Don’t Use Criticism To Undermine The Judiciary

The Nigerian Supreme Court’s administration of justice is now being impacted by the quiet supremacy battle between supporters of technical justice and supporters of substantial justice.


The Supreme Court’s recent rulings on pre-election issues involving the ruling All Progressives Congress (APC) and the Independent National Electoral Commission are some of the recent decisions that have sparked public outcry over the justices’ insistence on upholding technicalities rather than pursuing the substance of cases (INEC).


Although both APC leaders actively engaged in the party’s presidential primary, the top court upheld the nominations of the Senate President, Ahmad Lawan, and the recently retired Minister for the Niger Delta, Senator Godswill Akpabio.


However, legal professionals who talked to The Guardian, such Monday Ubani and Dr. Sam Amadi, emphasized that the top court often takes into account concerns derived from decisions of the court below and that the court only decides cases based on evidence before it.


Amadi, who is also the Director of the Abuja School of Social and Political Thought (ASSPT), spoke on the question of whether a case’s technicalities or content should come first: “It depends on what the problem is. In the legal system, technicality is crucial for achieving substantive justice.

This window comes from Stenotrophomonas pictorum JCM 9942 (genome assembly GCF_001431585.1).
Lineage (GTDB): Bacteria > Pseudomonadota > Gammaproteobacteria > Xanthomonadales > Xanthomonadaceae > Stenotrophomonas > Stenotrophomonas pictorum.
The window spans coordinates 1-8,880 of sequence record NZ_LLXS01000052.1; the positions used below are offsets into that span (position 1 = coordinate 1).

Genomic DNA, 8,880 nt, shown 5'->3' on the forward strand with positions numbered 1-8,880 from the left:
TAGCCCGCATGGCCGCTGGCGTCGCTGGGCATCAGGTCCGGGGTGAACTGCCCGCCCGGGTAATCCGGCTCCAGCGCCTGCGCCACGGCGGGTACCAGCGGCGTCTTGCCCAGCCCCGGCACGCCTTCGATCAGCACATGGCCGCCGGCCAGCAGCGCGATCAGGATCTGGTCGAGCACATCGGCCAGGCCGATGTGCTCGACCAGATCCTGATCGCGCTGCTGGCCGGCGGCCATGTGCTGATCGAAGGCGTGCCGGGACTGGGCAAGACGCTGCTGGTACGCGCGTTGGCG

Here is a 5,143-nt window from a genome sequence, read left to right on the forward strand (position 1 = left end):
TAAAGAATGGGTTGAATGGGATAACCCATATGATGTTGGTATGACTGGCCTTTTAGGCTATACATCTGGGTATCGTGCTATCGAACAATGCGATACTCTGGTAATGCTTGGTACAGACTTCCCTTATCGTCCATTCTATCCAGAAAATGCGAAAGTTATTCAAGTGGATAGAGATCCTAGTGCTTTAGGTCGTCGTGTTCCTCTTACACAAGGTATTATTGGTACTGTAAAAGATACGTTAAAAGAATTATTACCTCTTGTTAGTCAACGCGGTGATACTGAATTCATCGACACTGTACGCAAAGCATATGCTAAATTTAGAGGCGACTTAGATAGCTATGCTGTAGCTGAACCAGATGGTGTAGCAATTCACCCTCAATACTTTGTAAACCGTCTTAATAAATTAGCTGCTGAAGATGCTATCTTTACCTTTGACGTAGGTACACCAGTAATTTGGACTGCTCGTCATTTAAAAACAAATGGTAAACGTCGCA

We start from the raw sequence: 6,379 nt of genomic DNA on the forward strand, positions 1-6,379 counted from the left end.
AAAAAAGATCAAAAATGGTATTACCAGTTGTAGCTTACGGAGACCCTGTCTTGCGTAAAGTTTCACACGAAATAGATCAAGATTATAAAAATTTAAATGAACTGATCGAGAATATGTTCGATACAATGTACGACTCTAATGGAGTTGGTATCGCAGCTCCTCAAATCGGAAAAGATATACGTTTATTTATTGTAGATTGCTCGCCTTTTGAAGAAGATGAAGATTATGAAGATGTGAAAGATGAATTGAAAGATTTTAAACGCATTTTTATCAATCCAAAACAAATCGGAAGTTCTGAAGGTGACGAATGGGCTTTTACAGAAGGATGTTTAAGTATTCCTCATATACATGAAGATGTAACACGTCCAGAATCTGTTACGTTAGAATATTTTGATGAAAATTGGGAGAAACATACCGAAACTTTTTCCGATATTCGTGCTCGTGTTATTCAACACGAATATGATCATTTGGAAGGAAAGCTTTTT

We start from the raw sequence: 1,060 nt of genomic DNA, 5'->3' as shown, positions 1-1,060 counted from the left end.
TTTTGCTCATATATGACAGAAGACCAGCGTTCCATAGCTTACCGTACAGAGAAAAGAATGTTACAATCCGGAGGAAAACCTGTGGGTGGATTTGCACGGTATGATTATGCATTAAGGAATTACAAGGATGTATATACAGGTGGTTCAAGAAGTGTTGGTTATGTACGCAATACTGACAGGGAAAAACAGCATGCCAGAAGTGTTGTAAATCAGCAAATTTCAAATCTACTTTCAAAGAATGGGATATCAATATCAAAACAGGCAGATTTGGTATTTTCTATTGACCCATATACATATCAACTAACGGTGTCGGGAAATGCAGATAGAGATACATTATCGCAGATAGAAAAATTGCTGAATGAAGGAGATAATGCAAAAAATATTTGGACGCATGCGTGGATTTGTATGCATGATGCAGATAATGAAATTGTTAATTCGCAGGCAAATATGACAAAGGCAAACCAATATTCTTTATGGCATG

“Technology shouldn’t distract us from establishing unambiguous justice. The honorable Lord Denning once stated that it is a horrible image to see justice assailed and technicalities prevailing. Technicality ought to be the court’s maiden, not its master.


According to Amadi, “justice is guaranteeing that the people’s votes count and that the person who assumes political power should only be the one who is officially elected” in election proceedings.


“The law has failed to give justice,” he said. “If the court, by over-reliance on technicalities, contradicts the purpose of the people and imposes someone else because of technicality.”


However, before making what is referred to as a blanket condemnation and comparison, Ubani, a human rights campaigner and chairman of the Nigeria Bar Association Section on Public Interest and Development law (NBA-SPIDEL), stated Nigerians need to grasp the circumstances of both instances (Akpabio and Lawan).


“In Akpabio’s instance, the retired DIG Ekpodum was the one who went to the Federal High Court Abuja and he sought the court to force INEC to insert his name as the senatorial candidate of the APC in the Akwa Ibom Northwest Senatorial district,” the speaker said.

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